Muddling Through to 2025

Global Governance 2025

Global Governance 2025, a joint effort of the Atlantic Council and its global partners, offers a wide range of trajectories for the international system depending on whether we adequately address known threats.     They are summarized as follows:

Scenario I:  Barely Keeping Afloat 
In this scenario, seen as the most likely one over the next several years, no one crisis will be so overwhelming as to threaten the international system even though collective management advances slowly.  Crises are dealt with ad hoc and temporary frameworks or institutions are devised to avert the most threatening aspects of them.  Formal institutions remain largely unreformed and Western states probably must shoulder a disproportionate share of "global governance" as developing countries prevent disruptions at home.  This future is not sustainable over the longer term as it depends on no crisis being so unmanageable as to overwhelm the international system.

This scenario, which I like to call "muddling through," is no doubt the most likely.   It is, after all, essentially the course we’ve been on since shortly after World War II.

The failures of the League of Nations that allowed that conflict to happen sparked the development of a more realistic set of institutions.   The United Nations was much more flexible than its predecessor, in that its creators allowed for the very real possibility that the Soviets and other major players would not see eye-to-eye with the West.   The Security Council provided a powerful collective security regime in the event of a shared vision on the part of its Permanent Members but, through the veto power, allowed a default to collective defense and state security in the event that any one of them objected.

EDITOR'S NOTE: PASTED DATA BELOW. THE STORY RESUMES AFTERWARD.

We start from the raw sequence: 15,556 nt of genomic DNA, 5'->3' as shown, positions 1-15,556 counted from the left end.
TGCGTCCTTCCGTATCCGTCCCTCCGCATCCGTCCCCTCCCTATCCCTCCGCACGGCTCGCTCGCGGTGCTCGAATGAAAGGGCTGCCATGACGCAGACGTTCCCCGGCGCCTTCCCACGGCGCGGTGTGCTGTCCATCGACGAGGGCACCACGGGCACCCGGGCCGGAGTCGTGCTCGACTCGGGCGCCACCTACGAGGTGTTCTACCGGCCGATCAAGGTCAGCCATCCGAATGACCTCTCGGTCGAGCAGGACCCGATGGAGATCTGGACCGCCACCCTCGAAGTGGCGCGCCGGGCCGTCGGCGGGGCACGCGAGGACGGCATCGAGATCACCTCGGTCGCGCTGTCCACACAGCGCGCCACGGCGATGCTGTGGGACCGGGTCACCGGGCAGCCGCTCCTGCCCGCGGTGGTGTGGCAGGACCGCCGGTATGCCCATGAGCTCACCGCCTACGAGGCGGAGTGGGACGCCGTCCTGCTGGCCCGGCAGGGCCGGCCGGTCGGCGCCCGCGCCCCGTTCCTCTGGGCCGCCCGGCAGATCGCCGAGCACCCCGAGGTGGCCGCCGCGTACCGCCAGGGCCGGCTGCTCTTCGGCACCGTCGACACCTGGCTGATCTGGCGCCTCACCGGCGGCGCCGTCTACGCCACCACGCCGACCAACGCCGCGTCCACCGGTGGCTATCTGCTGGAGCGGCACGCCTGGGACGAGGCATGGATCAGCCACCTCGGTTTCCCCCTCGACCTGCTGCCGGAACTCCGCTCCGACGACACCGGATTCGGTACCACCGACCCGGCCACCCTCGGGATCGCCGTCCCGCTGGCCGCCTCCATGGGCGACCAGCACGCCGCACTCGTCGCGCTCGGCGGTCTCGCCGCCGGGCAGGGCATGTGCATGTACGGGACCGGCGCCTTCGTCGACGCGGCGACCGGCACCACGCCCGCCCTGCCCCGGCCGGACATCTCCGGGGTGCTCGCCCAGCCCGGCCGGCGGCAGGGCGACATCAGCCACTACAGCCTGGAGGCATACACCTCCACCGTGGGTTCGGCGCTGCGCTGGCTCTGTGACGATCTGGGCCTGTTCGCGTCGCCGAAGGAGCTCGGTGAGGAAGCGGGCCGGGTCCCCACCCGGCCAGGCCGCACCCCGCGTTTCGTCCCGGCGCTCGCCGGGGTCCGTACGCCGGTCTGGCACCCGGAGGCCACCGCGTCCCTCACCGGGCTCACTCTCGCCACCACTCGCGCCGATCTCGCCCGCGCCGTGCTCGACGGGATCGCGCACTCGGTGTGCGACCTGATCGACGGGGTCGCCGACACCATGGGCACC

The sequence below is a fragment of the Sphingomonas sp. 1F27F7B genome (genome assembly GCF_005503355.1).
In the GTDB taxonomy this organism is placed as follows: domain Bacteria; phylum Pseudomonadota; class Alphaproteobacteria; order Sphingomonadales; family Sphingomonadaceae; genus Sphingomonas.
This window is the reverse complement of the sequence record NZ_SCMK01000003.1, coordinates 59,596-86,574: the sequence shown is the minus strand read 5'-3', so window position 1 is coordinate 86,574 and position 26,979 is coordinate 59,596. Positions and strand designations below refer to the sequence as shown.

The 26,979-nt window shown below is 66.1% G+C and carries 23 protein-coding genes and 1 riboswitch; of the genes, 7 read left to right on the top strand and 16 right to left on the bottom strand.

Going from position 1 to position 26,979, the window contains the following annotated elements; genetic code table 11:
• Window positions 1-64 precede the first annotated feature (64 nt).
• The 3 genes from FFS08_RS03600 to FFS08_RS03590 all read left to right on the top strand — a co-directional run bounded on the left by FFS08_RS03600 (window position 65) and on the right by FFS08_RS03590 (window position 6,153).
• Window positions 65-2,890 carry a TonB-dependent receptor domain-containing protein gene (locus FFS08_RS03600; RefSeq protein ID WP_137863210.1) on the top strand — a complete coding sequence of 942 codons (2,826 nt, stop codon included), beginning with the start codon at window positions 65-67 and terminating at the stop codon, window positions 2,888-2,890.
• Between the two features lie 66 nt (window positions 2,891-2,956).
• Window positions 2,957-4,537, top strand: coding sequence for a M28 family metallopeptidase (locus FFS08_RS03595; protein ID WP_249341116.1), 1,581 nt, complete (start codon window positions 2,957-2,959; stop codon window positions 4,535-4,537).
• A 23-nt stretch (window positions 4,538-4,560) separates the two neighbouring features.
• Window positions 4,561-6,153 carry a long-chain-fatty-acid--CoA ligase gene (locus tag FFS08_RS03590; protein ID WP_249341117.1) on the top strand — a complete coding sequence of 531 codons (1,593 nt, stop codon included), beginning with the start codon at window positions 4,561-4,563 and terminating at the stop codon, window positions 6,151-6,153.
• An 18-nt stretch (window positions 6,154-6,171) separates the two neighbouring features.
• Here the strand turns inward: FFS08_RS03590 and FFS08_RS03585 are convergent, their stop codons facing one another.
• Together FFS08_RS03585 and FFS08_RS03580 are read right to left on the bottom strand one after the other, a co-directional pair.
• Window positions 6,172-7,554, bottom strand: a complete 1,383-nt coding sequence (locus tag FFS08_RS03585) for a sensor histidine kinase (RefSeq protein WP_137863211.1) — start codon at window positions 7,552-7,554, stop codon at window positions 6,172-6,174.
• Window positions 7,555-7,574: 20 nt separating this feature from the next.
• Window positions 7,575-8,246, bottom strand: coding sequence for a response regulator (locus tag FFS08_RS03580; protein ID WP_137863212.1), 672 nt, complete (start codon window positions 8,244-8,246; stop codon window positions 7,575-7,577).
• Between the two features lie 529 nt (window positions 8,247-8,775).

Similarly, the economic regimes created at Bretton Woods proved very flexible and severable, with such institutions as the IMF and World Bank now performing very different functions than envisioned in 1944 and surviving the collapse of the fixed exchange rate mechanism in the early 1970s.

Scenario II: Fragmentation
Powerful states and regions try to wall themselves off from outside threats. Asia builds a regional order that is economically self-sufficient. Global communications ensure globalization does not die, but it slows significantly. Europe turns its focus inward as it wrestles with growing discontent with declining living standards. With a growing work force, the US might be in a better position but may still be fiscally constrained if its budgetary shortfalls and long-term debt problems remain unresolved.